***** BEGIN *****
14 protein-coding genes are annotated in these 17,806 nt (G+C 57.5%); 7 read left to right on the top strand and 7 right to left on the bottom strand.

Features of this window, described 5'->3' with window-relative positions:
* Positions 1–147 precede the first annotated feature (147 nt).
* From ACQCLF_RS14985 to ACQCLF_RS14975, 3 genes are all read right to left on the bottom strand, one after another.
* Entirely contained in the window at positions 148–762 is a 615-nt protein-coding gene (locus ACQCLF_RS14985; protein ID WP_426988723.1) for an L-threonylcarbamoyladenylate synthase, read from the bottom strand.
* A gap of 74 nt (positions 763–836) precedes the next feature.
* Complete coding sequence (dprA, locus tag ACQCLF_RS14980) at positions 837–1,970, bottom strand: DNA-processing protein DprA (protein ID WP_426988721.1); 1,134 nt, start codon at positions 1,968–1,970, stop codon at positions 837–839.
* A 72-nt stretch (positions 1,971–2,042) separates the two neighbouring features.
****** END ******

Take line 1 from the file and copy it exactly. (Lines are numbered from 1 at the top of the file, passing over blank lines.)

14 protein-coding genes are annotated in these 17,806 nt (G+C 57.5%); 7 read left to right on the top strand and 7 right to left on the bottom strand.